Typically, increases in the money supply from the Federal Reserve help to lower interest rates.
Housing Market Conditions
The trends within the housing market are also a major contributor in dictating current mortgage interest rates. If fewer homes are being constructed, then fewer people are able to buy new homes. This pushes interest rates down in an attempt to draw new home buyers or refinancers.
However, the opposite occurs if a market is full of potential buyers despite a low amount of supply to meet the demand. Interest rates will often increase in this situation, as lenders understand individuals may be willing to pay more if they’re in need of buying a new home.
The COVID-19 pandemic has played an interesting role in this factor, and it’s led many to believe that high unemployment rates will lead to a housing bubble and crash. While mortgage rates have increased due to high demand for new homes, a crash is not likely due to the fact that most individuals buying new homes are financially stable enough to pay off their mortgages.
What If Interest Rates Fall During the Lock Period?
When you lock in your mortgage rate, you run the risk of missing out on lower rates if you had allowed the rates to float.
If this happens, you may be eligible for something called a float-down provision in which you can lock in a new, lower rate. The problem is that this will coincide with an additional fee from you to the lender.
Additionally, you may also have the opportunity to withdraw from the original agreement. Just make sure this is something that you’re able to do under the confines of the lock-in contract, as many lenders will lock you in once you decide to go for locked-in rates.
Alternatives to Mortgage Rate Locks
Most borrowers will seek a lock-in mortgage rate in order to have financial security and hold onto low-interest rates over time. But there are other ways that you can keep a low-interest rate or avoid stark increases in interest without the risks associated with these types of mortgages.
Speed Up Closing
Closing on a home is an involved, time-consuming process that involves a number of steps from different third parties. For that reason, it can take weeks or even months between the initial offer and the final closing. That’s plenty of time for your initial rate to skyrocket due to external conditions.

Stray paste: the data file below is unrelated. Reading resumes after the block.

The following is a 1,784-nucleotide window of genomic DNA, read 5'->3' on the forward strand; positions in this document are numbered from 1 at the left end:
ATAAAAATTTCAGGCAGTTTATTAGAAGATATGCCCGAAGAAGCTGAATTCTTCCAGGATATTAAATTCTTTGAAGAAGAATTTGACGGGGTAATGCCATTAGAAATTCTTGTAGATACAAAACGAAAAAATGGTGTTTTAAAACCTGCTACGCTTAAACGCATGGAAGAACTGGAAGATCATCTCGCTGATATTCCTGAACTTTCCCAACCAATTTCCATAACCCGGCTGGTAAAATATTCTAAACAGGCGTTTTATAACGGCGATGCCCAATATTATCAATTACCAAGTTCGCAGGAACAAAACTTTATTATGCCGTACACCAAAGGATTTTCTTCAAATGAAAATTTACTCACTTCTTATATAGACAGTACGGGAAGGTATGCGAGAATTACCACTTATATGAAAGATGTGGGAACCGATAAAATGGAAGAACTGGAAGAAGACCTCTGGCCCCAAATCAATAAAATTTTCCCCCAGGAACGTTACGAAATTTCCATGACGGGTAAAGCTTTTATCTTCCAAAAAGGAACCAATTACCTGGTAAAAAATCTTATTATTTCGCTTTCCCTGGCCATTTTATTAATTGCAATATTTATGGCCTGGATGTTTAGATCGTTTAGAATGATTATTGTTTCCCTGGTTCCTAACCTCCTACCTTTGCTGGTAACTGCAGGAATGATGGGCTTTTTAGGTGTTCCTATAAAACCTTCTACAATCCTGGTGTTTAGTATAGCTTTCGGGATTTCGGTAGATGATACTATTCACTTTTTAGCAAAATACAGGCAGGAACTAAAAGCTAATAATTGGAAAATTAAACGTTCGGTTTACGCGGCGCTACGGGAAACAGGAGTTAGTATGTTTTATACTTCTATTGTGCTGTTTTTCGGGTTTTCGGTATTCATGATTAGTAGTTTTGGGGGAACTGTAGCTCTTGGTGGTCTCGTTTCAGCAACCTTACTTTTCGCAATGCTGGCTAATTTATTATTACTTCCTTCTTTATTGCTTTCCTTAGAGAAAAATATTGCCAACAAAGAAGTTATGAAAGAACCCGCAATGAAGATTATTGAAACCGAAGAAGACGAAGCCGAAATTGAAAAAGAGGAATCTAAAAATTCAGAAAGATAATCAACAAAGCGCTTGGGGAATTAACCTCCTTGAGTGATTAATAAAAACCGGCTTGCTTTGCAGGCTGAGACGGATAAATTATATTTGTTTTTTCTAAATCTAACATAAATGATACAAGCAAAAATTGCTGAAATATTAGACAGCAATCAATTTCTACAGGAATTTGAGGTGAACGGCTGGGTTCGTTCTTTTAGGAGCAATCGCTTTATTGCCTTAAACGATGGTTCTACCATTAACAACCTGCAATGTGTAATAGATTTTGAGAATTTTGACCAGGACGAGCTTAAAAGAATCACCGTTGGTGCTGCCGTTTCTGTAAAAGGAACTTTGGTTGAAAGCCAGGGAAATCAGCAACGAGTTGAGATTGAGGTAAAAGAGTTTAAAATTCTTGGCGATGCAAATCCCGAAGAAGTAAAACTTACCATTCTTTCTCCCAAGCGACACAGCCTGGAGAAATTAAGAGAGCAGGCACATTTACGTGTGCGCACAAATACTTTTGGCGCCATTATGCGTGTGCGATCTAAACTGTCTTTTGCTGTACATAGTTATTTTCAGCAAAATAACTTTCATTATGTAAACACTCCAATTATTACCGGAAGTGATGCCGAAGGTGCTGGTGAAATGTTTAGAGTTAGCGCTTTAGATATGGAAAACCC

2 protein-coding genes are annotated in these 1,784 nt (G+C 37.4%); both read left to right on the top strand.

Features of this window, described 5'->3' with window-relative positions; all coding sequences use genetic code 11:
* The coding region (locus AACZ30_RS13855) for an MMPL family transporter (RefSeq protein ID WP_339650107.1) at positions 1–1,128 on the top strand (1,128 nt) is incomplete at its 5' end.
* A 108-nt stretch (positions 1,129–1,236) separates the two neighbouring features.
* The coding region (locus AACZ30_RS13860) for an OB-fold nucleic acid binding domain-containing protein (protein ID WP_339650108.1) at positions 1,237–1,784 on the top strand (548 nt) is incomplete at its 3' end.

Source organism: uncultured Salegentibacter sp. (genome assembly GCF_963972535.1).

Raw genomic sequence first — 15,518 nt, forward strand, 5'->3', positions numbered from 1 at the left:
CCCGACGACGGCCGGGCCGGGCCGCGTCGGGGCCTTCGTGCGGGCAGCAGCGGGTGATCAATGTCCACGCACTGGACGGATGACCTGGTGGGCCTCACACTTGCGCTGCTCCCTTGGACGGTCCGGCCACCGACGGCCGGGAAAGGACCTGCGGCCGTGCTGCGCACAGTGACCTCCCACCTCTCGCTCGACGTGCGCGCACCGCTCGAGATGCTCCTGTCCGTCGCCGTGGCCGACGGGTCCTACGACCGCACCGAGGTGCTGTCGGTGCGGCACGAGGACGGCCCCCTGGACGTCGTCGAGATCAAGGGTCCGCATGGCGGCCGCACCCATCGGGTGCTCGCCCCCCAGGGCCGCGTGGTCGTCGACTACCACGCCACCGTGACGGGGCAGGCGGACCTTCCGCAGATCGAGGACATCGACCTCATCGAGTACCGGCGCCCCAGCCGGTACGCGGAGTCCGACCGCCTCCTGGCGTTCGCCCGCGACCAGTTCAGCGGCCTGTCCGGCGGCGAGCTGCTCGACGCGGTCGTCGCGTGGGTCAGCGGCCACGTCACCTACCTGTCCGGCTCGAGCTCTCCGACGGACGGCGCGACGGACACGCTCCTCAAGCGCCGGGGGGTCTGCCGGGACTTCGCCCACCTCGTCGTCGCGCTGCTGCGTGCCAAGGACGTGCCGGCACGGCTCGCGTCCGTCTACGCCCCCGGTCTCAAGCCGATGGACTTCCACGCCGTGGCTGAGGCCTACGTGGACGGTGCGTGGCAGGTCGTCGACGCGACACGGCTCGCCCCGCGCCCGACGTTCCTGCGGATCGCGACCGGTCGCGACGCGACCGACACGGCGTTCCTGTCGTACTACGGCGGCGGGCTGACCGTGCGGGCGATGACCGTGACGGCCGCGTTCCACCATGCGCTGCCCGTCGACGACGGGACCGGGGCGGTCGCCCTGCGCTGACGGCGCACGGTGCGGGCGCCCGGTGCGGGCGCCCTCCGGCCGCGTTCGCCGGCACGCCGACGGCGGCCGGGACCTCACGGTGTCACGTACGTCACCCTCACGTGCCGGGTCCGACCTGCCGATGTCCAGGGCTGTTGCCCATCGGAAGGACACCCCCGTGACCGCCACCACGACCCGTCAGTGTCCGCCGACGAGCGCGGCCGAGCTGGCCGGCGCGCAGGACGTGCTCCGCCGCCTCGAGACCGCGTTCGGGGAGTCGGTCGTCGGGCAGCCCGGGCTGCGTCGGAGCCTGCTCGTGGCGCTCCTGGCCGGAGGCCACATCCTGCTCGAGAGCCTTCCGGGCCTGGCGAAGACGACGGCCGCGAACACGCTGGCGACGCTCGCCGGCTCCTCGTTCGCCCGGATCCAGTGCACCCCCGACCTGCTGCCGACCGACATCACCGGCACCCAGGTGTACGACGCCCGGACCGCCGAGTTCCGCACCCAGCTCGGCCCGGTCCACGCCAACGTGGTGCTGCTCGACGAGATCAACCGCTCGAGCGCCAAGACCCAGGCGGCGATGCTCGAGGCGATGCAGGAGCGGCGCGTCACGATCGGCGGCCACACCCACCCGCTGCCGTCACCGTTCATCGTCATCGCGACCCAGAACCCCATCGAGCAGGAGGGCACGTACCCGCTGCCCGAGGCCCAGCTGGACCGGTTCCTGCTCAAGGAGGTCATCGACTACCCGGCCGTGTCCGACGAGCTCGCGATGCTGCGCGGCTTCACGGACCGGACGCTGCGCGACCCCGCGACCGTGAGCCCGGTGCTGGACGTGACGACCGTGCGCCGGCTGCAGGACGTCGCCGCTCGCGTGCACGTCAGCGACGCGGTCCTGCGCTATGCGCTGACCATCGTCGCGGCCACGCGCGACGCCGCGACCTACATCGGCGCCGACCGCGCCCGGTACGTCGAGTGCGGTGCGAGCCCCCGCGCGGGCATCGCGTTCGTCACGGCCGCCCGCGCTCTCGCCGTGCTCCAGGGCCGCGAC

You can minimize this risk by speeding up the time it takes to close. Network Capital does everything from intent to proceed to sign loan documents all under one roof. This means we can bring you to the closing table in as little as 15 business days. It’s simple, streamlined, and fast, and it can help avoid some of those hefty increases in mortgage rates.
If you don’t decide to lock in your mortgage and rates heavily increase from intent to closing, you aren’t locked into those rates for the rest of your life. You can go through a home loan refinance to alleviate some of the financial burdens. With volatile markets and historically low interest rates, you should check out the rates today on www.NetworkCapital.com/rates.
Refinancing lets, you shop around to find lower interest rates from other lenders, allowing you to save money monthly. This is a great option if you’re thinking of living in your home for a long time and are looking to obtain smaller monthly payments.
Cut Out Closing Costs
Since the closing period is so involved, there are a number of individuals who you’ll need to pay before you can officially get the keys to your home. These closing costs are often thousands of dollars that you’ll need to pay upfront.
Looking for programs that waive certain closing fees and costs can help offset some of the money you’d pay if your mortgage rates increase between intent and closing. With that said, you can get a mortgage rate lock while simultaneously looking for ways to cut down on closing costs.
If you’ve already locked in your mortgage rates, but you’ll otherwise be able to get a lower rate if you weren’t locked in, a float-down option may be available to you. Although this comes with a fee, it can save you hundreds in interest down the line.
Mortgage rates are constantly changing every week, day, and even hour. Because of that, the original interest rate offer that a lender gives you may rise, or fall, between intent and the closing period. You can better budget your monthly payments and avoid an increase in interest rates with a mortgage lock.
These are periods of time, usually 15 to 60 days, where the interest rate is locked in and cannot change even due to external conditions like inflation, the housing market, economic growth, and more. For a small fee, you can extend the length of this period if it's taking a bit longer to close on your home than you anticipated.
Locking in your rate is a good idea if you suspect rates are going to rise soon, or if you want financial security. With that said, there’s a fee that you need to pay, which you’ll lose should you decide to walk away before closing. Not to mention, you may miss out on lower interest rates if you choose not to leave your rate “floating.”
You can eliminate some of the stress of changing mortgage rates by getting to the closing table faster or by finding lenders who offer competitive interest rates. Network Capital checks both of those boxes and more, offering $0 lender fees on loan programs that can get you to closing in as little as 15 business days. It’s all a part of our mission to help you finance the home of your dreams and live better.
What's a lock-in or a rate lock on a mortgage? | Consumer Financial Protection Bureau
What Really Causes the Housing Bubble? | Northeastern Universityc
Closing Costs, a Primer | California Land Title Association